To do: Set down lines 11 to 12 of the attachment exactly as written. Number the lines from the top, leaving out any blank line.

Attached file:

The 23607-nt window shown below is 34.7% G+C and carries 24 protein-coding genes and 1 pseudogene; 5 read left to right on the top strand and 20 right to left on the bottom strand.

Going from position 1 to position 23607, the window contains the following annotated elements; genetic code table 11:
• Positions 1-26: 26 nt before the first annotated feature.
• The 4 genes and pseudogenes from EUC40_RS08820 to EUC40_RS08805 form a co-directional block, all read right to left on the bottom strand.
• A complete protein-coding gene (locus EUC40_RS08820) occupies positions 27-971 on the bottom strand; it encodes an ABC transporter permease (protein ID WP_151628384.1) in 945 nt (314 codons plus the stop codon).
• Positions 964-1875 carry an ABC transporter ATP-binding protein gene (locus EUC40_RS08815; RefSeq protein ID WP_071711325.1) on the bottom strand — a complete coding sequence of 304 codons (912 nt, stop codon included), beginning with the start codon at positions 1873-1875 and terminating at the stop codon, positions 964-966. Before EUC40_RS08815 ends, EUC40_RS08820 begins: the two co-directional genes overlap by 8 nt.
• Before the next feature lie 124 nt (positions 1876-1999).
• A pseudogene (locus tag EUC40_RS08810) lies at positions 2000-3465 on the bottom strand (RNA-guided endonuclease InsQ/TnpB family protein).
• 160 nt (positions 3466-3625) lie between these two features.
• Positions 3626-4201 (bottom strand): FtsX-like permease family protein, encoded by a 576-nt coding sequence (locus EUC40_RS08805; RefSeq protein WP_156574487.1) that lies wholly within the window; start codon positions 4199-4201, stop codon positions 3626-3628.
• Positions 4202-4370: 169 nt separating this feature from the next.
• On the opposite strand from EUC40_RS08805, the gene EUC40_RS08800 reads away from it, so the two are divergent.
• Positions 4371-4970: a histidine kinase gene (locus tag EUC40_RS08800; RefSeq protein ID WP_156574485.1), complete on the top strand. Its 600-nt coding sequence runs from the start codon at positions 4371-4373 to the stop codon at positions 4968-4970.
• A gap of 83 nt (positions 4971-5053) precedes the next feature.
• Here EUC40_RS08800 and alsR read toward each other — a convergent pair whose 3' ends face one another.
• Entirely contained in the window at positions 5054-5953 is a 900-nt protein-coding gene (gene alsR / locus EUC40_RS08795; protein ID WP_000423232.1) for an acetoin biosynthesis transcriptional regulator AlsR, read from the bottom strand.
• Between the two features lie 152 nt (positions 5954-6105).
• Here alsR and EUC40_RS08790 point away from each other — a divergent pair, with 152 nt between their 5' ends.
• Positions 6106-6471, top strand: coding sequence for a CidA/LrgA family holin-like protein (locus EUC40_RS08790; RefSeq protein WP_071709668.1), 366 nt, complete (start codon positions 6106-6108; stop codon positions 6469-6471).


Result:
• Positions 4202-4370: 169 nt separating this feature from the next.
• On the opposite strand from EUC40_RS08805, the gene EUC40_RS08800 reads away from it, so the two are divergent.